I do not think I have ever written a column inspired by another column that appeared in The Tufts Daily, but this week I am compelled to react to Evan Cochran’s column (09/30) about cocaine use at Tufts. Highlighting the dangers of cocaine and Mr. Cochran’s apathy towards said dangers is too obvious for this space though. The very first line of Mr. Cochran’s column is the problem that I care to discuss: “Tufts University has a serious cocaine problem.”
As a senior, this is the first time I have ever seen or heard any sort of acknowledgement of cocaine use here at Tufts, outside casual conversation amongst students. The problem of cocaine use at Tufts, (or at any of our peer institutions where it exists), is a silent one, literally and figuratively. Nearly all conversation and interventions on drug use on campus relate to alcohol, and it is fairly easy to understand why. On any given weekend, there is a greater number of students under the influence of alcohol than using cocaine. But the harm to those students who are using cocaine far exceeds the harm that most students using alcohol will ever incur. Cocaine is extremely addictive, and its users often build tolerances and need to use larger and larger amounts in order to achieve a high.
The harm to individual users rarely governs drug policy in this country, though. Instead of the problem of drug use, we are overwhelmingly concerned with its symptoms. At Tufts, and in society in general, we tend to treat these symptoms as problems in and of themselves, often at the cost of effective policy.
Tufts’ alcohol policy is a prime example of this paradigm. Over the past two years, the University’s “crackdown” on drinking has done little to change the overall prevalence of drinking and the incidence of drinking-related injuries on campus. However, it has reduced the number of loud parties on Professors’ Row, the number of beer cans strewn across the President’s Lawn and the number of drunken people in West Hall on the Naked Quad Run.
While none of these reductions are negative, there have been other serious unintended consequences of such brilliant policies as threatening “well-behaved” fraternity houses with loss of their housing licenses, “banning” first-year students from fraternity parties during orientation and herding students like cattle into and out of West Hall (with Krispy Kremes outside!) during NQR. More and more underclassmen are drinking in their dorms, as testified to by informal evidence and TEMS reports. In this environment, hard alcohol use dominates, and access is unfettered by lines to a keg. Distractions in the form of dancing next to a cute boy/girl are absent. Drinking becomes THE activity, instead of one of several.
So why do we continue these policies? Because of our definition of the problem of alcohol use. The problem is not that people are drinking, or even that underage students are drinking. The problem is that drunken students bother our oh-so-fragile neighbors in Somerville. Trustees see drunken naked students, and that drinking sometimes ends in vandalism or personal injury. (Yes, only sometimes, because if you add up the number of students drinking on a given weekend night, the percentage involved in serious problems is minute.)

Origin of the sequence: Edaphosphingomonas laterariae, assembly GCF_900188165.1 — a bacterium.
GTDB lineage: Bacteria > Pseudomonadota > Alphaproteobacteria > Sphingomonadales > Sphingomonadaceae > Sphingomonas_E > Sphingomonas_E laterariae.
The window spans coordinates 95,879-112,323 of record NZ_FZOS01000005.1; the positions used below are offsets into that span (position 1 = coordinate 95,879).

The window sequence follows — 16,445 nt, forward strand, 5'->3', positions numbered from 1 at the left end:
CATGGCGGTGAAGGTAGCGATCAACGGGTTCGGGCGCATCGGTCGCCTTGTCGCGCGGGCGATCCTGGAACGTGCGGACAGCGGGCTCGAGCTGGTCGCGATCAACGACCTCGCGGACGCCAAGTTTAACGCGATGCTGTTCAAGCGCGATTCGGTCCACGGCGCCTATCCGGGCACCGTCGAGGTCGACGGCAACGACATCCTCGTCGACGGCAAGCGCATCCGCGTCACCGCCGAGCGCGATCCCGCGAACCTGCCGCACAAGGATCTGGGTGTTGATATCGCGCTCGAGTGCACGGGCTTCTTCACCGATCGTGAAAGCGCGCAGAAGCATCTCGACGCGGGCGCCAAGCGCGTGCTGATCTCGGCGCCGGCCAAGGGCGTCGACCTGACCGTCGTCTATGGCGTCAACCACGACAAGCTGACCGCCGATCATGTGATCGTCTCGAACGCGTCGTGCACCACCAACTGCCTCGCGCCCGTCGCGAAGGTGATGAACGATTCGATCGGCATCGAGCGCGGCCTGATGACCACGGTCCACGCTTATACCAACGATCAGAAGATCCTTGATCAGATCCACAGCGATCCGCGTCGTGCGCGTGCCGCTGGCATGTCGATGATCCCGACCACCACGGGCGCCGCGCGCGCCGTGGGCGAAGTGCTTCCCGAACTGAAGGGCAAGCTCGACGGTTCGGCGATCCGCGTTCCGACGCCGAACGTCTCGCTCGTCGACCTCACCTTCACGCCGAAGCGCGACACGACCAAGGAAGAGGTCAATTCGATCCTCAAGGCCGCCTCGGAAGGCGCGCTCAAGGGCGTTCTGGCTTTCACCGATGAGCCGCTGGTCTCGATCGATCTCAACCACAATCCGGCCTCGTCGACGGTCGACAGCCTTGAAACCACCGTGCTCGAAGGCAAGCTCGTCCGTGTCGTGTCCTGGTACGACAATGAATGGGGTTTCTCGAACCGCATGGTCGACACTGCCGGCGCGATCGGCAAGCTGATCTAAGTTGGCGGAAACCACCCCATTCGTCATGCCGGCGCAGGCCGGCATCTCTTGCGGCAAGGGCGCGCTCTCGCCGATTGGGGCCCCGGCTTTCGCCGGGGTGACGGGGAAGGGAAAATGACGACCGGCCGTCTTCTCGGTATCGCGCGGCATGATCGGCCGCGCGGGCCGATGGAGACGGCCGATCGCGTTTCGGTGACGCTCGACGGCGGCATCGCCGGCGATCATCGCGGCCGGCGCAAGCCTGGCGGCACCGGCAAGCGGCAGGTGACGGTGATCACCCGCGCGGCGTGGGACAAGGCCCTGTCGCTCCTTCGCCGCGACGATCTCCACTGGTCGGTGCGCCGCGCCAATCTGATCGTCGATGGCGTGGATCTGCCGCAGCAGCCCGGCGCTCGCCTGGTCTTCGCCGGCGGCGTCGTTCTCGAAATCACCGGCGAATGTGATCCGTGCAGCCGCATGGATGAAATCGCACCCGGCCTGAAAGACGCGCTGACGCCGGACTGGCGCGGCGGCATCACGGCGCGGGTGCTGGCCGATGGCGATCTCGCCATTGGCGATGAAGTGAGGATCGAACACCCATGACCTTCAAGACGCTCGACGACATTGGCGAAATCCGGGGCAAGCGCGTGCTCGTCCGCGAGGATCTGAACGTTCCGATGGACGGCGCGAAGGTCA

We do not attempt to address the issue of why students are drinking. Part of this is because we know there is little we can do. A common theory in political science is that issues do not become serious problems unless there is something we can do about them. Tufts’ alcohol-use rates do not stand out amongst other schools. In the United States (Brigham Young University excepting) alcohol is part of the college experience. But rather than accepting this and teaching students to drink responsibly, we keep our students drinking in enclosed dorm rooms and off the streets.
The “problem” of cocaine does not exist. Crack vials are not strewn all over Professors Row on Sunday mornings. We have yet to have a cocaine overdose. Tufts’ student coke addicts are not robbing convenience stores throughout Somerville and Medford.
But why do problems have to reach this level before we concern ourselves with them? Shouldn’t the use of cocaine on campus be a concern in and of itself? While it is hard to get data on any illicit drug use, we know that there is cocaine use at Tufts, and we even know where it occurs.
American health policy has long been embodied in the curative paradigm, where we treat direct health problems instead of acknowledging risk factors and working to prevent said problems from ever emerging. The college health world has been evolving away from this of late. Unfortunately, Tufts remains behind the trend, despite our proclaimed commitment to health and wellness, in that we have no dedicated health education personnel. As other schools create wellness centers, acknowledging the interaction between alcohol and drug use, mental health, disordered eating and physical fitness, we remain compartmentalized, wearing blinders.
Our lack of coordination is astounding and dangerous. There are health programs going on on-campus without any medical input. We have eating-disordered students teaching others about the dangers of obesity as they continue to destroy their own insides with a lack of caloric intake. We have counselors working with those upset with their bodies unaware of the individualized fitness programs available at the gym. And events like Naked Quad Run are planned with complete disregard of the experiences and research of health professionals.
But until a crisis emerges, we won’t do anything. And even then, the University will have a knee-jerk, irrational response that does little or nothing to address the real problem. As long as a problem is quiet, it is not a problem at all. So ignore those people snorting lines in the bathroom … we’ve got alcohol to demonize.
Adam Pulver is a senior majoring in community health and political science. He can be reached via email at [email protected]